We took a tour through our hostel, Hue Backpackers, where we were transported to the magnificent tombs and palaces that are based just outside the city. As well as taking in the impressive architecture, our guide told us about historical background behind each building and the kings that they belonged to.
After two days in Hue, we hopped on a bus to Phong Nha-Ke Bang National Park. Unlike other places in Vietnam, Phong-Nha is still very new to tourism and there are just a handful of places to stay in the small village – we opted for the backpacker-friendly Easy Tiger.
But what's starting to draw in the crowds here is the beautiful surroundings of the national park. Classified as a UNESCO World Heritage Site, it's an explorers' dream, with picturesque mountains – one being the oldest in Asia - and hundreds of caves all waiting to be ventured.
The caves are the main attraction in Phong Nha and it was only in the 1990s that they were first properly explored. The world's largest cave, Son Doong, was just discovered here in 2009. Unfortunately visitors have to shell out a whopping £2,000 to gain entry to this famous cave, and our backpacking budget definitely didn't stretch that far!
Instead, we went on a day trip with Easy Tiger where we checked out both the Paradise and Dark caves. Things kicked off with the Paradise Cave, a grand and spectacular cave that stretches out a huge 31km wide. After stepping down the narrow wooden staircase, it felt like we had been transported into another world as we made our way through this natural beauty.
But the highlight of the day had to be the Dark Cave. Set around a brilliant blue river, we zip-lined across the water to the cave's entrance, before swimming through the cave in pitch black, aside from the small light on our helmets. Following our guide, we were taken through narrow and dark passages until we reached a small section that was jam-packed with mud! We waded through the waist-deep mud and even floated in it – a pretty surreal experience.
On the way back, we all turned off our lights and swam in entire darkness, before kayaking back to mainland. It was without a doubt one of the best trips we've done – even if you do get pretty muddy!
Heading further up the country, we reached the northern region's main city, Hanoi. And just like Ho Chi Minh, the locals' love for motorbikes meant traffic was chaotic and in the masses. We crashed at Hanoi Rocks, which is set in the old quarter and surrounded by bustling night markets and food stalls.
There are plenty of museums to check out in Hanoi and during our stay we paid a visit to the Vietnamese Women's Museum, which showcases a woman's role in society throughout the decades in Vietnam. Another must-visit was the Hoa Lo Prison Museum, a site that shows the last remains of this former prison and explains how American soldiers were kept there during the war. You can also walk around the eerie cells where prisoners were once held.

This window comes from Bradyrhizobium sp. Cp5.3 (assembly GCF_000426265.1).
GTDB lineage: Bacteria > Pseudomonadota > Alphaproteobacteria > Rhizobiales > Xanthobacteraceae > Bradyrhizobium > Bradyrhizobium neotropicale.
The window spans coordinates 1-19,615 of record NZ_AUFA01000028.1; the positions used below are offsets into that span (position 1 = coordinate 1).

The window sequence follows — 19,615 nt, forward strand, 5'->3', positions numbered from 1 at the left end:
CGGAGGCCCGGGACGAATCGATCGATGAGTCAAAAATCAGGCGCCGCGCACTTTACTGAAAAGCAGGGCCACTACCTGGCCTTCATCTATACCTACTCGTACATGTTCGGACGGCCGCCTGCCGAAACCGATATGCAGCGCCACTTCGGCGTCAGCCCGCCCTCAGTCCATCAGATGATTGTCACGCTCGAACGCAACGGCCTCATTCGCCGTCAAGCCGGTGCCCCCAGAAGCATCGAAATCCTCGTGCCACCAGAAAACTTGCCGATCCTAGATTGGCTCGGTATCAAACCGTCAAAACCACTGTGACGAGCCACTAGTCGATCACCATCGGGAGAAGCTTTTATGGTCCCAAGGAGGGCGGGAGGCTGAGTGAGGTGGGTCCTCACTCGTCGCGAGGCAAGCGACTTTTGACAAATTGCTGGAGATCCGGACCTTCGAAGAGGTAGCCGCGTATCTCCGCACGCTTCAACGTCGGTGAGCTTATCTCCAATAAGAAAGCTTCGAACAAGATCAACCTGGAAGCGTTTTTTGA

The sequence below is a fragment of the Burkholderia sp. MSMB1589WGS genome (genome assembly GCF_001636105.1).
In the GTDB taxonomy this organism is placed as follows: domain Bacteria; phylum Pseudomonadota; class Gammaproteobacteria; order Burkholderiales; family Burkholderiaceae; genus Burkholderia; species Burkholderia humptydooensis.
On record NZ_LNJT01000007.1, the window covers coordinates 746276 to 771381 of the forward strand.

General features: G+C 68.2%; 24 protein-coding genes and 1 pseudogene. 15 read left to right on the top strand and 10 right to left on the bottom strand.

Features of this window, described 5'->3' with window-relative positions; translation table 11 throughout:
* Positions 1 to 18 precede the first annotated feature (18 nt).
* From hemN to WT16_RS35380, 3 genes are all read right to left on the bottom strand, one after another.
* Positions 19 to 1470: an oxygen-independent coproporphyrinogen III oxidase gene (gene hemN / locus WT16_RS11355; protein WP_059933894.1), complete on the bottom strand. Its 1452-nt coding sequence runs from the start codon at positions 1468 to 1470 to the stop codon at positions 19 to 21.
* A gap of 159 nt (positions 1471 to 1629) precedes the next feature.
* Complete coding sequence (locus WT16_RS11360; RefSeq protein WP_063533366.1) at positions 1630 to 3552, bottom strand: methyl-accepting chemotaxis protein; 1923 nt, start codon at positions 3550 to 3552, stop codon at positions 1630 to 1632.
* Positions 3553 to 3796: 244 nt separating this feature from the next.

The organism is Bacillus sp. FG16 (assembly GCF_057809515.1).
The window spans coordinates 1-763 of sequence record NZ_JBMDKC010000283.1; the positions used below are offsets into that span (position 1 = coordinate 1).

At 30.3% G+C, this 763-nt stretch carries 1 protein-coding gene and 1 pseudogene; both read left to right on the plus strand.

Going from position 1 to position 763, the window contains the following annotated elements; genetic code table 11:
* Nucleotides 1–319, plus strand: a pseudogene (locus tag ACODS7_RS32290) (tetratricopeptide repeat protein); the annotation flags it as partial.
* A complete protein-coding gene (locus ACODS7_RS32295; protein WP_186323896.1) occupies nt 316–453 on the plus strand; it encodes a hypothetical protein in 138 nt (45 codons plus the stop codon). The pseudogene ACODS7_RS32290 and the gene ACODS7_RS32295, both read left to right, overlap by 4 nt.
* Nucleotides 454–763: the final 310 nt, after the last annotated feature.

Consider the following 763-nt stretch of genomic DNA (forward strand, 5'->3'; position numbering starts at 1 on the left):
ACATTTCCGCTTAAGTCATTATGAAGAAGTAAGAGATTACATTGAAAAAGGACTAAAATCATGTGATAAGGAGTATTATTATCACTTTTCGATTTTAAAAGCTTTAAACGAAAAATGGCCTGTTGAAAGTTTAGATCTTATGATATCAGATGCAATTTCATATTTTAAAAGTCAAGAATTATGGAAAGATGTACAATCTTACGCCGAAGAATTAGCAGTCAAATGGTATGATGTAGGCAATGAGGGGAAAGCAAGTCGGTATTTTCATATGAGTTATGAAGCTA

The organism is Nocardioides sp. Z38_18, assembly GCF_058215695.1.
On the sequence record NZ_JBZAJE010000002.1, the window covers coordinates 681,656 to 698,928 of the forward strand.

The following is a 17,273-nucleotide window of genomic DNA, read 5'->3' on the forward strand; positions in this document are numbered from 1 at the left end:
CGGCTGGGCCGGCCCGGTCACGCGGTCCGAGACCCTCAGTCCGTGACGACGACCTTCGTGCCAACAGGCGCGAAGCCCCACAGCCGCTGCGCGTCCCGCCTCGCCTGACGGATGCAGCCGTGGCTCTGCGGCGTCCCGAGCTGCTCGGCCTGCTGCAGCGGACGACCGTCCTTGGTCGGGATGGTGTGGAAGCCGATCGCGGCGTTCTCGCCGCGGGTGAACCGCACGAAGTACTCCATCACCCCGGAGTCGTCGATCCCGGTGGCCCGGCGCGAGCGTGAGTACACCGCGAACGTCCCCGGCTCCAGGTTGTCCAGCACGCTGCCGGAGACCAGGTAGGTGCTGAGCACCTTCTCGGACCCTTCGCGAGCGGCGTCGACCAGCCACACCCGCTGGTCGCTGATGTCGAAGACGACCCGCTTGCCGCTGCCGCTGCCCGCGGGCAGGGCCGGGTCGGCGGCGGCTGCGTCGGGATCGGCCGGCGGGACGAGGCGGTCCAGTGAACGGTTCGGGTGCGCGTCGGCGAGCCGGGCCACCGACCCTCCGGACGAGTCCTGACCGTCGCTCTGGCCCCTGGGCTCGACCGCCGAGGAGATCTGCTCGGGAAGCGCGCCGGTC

Vietnamese food is delicious and cheap, and this was no exception in Hanoi. Favourites were Banh Mi 25 – a tiny stall that sells the best-ever Banh Mi – a French baguette filled with the likes of meat, fresh vegetables and pickles. And on another occasion we dined at a local street food stall where we were given all the ingredients and equipment to cook our very own Vietnamese hot pot.
From Hanoi you can easily get to Halong Bay – an incredible place where over 3000 islands are dotted around in the crystal blue water. Its popularity means there are simply hundreds of different tours available, whether you want to party or relax. We went for the Castaway tour, that's run by the Vietnam Backpackers Hostel chain and is aimed at younger travellers.
For £120, we spent two nights on a desert island, took a boat trip around Halong Bay and got to do an activity of our choice. While it may seem like a lot of money, this also included all your meals during the stay, and we had such a great time that it was well worth the money.
After arriving on the first day, we checked in to our beach-side bungalow before doing our chosen activity – we opted for tubing, but you can also do rock climbing or wake boarding. That night was spent partying with fellow backpackers, meaning the next morning we woke up feeling a little worse for wear for our boat trip!
We sailed around stunning Halong Bay, where we learned about the history and nature behind it. Amongst the islands, there are also teeny tiny floating villages where locals have lived for their whole life – some of who have never even been to mainland. Later on in the day, we took kayaks out to the water, before finishing off our trip with a few drinks on board.
And after even more partying on the island, we felt more than ready to get back to Hanoi and move on to the next part of our journey, Indonesia.
More from Kathryn's Travel Blog:
1. Quitting our jobs to go travelling in South East Asia!
2. Giant water fights and feeding elephants - what we did in Thailand
3. Island hopping and temple tours - our first fortnight in Cambodia
4. Kayaking along the Mekong River and cooking crab in Cambodia
5. Visiting the Cu Chi tunnels and sand dunes - taking on Vietnam